Insurgents fired rockets yesterday in central Baghdad, hitting at least one hotel used by Westerners but setting their own van on fire, police and witnesses said. One man was wounded, hospital officials said.
The van, apparently used as a platform to fire the rockets, burned just off Firdous Square, where the statue of former Iraqi president Saddam Hussein was hauled down on April 9 last year. Clouds of black smoke billowed over a blue-domed mosque on the square.
One rocket struck the Sheraton Hotel on the opposite side of Firdous Square from the mosque but caused only minor damage. Another veered northward and exploded near the Baghdad Hotel, used by Western security contractors.
"This is the sixth time that the Sheraton Hotel has been hit since August," said Hussein Hadi, the night shift manager. "They think we have American troops here, [but] it's a civilian hotel. We have companies who have come to help reconstruct Iraq."
A US soldier at the scene said assailants fired rockets from a homemade launcher in the back of the van. Some of the rockets caught fire before they could be launched, he said, setting the van ablaze.
"After the incident, the car exploded," an Iraqi police captain said.
News footage showed apparent improvised multiple rocket launchers in the wreckage of the van.
A bystander, Ahmed Khayar Abbas, said that at about 7:30am, a minibus approached Firdous Square.
"A group of people got off and left. Then it exploded," he said.
Earlier, insurgents using rockets attacked the area near Marjam Hotel, which is also used by Westerners. One rocket struck a statue in nearby Wathik Square and another landed near the Indonesian Embassy, but did not explode, police said.
Insurgents also released two Turkish hostages yesterday, only days after their employer agreed stop doing business with the US military in Iraq, authorities said.
The hostage takers, who identified themselves as the Mujahadeen Brigade, freed the men after their employer, Kayteks, issued a statement promising to leave Iraq in hopes of winning their freedom.
"They have been released," said a Turkish official in Baghdad. "They are on the way to their company in Iraq."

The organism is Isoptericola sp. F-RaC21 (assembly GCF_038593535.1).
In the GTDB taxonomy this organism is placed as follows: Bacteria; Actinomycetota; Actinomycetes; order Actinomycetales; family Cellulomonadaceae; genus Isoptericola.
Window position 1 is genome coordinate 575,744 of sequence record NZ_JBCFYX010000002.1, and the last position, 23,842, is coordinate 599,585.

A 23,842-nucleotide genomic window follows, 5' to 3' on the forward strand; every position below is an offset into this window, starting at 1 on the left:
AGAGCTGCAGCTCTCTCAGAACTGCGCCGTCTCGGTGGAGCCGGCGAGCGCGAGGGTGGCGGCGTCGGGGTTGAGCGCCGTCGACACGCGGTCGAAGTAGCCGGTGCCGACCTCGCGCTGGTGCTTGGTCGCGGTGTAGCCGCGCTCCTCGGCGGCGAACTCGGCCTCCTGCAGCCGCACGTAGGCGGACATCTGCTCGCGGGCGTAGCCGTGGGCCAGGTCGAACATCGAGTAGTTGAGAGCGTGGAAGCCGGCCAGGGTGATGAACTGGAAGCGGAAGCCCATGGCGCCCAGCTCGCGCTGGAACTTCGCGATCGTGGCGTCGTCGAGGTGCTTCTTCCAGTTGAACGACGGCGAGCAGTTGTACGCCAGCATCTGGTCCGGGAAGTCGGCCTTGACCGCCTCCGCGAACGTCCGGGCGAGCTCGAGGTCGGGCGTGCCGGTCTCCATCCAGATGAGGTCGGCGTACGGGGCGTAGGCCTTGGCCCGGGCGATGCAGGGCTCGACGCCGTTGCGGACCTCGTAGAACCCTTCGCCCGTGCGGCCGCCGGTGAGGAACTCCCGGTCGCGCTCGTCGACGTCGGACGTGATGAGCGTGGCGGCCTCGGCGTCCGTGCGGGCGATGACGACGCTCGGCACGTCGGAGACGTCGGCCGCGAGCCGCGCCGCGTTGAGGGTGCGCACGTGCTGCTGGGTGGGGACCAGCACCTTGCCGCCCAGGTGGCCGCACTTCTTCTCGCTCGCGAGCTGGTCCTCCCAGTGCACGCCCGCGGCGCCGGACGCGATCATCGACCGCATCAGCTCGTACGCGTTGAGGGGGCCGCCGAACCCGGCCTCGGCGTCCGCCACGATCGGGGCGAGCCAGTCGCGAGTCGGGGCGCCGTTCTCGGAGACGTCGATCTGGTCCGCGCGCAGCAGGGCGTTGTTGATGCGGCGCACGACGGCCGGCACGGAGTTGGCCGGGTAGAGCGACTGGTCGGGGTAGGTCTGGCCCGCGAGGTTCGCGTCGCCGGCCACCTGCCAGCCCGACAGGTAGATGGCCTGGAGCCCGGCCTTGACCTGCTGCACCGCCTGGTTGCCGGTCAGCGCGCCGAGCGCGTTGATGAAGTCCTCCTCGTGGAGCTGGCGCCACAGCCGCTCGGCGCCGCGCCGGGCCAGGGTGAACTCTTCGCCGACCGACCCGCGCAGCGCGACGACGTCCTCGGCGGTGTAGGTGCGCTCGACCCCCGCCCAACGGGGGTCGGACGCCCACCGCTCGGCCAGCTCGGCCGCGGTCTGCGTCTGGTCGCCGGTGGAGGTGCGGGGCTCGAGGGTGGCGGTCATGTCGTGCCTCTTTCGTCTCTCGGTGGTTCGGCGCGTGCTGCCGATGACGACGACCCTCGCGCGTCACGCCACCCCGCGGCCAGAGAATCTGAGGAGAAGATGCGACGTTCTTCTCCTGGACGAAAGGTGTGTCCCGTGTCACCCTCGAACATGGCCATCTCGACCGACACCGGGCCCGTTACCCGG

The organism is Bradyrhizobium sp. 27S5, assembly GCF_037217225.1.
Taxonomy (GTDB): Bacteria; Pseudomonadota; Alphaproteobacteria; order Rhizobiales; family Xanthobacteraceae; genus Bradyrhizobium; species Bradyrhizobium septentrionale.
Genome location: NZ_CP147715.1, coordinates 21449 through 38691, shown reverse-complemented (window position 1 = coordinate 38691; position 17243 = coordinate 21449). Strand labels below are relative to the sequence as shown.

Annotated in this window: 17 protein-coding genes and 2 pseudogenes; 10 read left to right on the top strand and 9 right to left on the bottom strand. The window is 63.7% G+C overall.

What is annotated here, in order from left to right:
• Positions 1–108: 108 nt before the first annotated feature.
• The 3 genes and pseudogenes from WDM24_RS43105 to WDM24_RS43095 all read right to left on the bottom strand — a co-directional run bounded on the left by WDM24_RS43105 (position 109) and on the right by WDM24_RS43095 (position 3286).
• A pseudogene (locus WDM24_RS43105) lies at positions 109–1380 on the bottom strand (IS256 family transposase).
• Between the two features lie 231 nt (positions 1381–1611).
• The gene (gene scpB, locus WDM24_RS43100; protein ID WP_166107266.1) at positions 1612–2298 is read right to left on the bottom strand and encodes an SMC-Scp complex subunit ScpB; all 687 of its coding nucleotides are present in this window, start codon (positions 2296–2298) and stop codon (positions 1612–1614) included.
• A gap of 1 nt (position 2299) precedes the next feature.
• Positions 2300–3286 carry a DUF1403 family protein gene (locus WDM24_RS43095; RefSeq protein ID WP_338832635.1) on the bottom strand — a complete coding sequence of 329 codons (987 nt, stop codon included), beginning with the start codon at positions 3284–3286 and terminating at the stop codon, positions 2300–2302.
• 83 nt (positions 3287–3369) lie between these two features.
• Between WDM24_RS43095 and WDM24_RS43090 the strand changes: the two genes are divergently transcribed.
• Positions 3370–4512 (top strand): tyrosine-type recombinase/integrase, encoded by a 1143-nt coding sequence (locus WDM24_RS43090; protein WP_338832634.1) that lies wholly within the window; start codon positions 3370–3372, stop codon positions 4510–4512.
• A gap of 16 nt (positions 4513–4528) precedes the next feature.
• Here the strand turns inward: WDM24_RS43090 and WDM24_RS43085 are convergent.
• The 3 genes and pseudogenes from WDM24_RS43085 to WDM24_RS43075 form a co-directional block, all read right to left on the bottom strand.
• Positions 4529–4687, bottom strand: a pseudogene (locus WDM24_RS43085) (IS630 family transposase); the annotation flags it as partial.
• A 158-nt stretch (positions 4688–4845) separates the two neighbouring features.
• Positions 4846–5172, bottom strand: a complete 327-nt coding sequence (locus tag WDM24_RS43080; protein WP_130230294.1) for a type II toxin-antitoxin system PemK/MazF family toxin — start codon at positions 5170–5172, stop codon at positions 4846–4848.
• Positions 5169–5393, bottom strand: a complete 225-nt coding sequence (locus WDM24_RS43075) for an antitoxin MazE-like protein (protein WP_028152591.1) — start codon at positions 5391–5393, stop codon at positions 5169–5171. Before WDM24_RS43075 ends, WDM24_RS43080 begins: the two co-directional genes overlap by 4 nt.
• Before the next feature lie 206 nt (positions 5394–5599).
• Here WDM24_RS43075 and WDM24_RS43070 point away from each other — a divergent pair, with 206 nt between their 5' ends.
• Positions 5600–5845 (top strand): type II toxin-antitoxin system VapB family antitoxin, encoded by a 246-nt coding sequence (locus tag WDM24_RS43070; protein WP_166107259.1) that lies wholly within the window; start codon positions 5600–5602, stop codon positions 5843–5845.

The two hostages -- Soner Sercali, an air conditioning repairman, and his co-worker Murat Kizil -- were reported missing on June 1.
In a video aired by alJazeera television, the two men were shown kneeling before three masked insurgents. One of the gunmen read a statement saying the men were being released after having promised not to work with coalition forces again.
The Turkish Embassy official said no ransom was paid.
A US Marine, Corporal Wassef Ali Hassoun, has also been abducted. The military on Tuesday changed his status from "missing" to "captured."
Meanwhile, warheads believed to contain the deadly nerve agent cyclosarin which were found by Polish troops in south-central Iraq date back to Saddam's war against Iran in the 1980s, the Polish-led multinational force said yesterday.
"Beyond any doubt, the warheads date back to 1980-88 and were used against the Kurds and in the Iraqi-Iranian war,'' the statement from the Polish command said.
Polish troops recovered 17 rockets for a Soviet-era launcher and two mortar rounds filled with chemical substances late last month, the statement said.
Tests performed by experts in the US and Iraq showed at least two contained cyclosarin, the Polish Defense Ministry said on Thursday.
The munitions were found in a bunker in the Polish sector.
The New York Times said yesterday that a report by a US Army general into prisoner abuse by US troops in Iraq and Afghanistan says bad training, organization and policy on military detention are to blame.
The report by Lieutenant General Paul Mikolashek, which is expected to be released in the next couple of weeks, said inadequate training for military jailers and interrogators, poor leadership, overcrowded cells and poor medical care for the prisoners also contributed to the abuse and torture.
However, the report found no systemic abuse at US-run prisons in Iraq and Afghanistan and will probably not assign any blame to senior US officers in Iraq, defense officials familiar with the report told the daily.
The report is based on a four-month review by a team of military specialists.
"It's going to be a tough report," a defense official said. "It will show that these various problems helped to create and contribute to an environment that left room for human error and possibly misconduct by soldiers."
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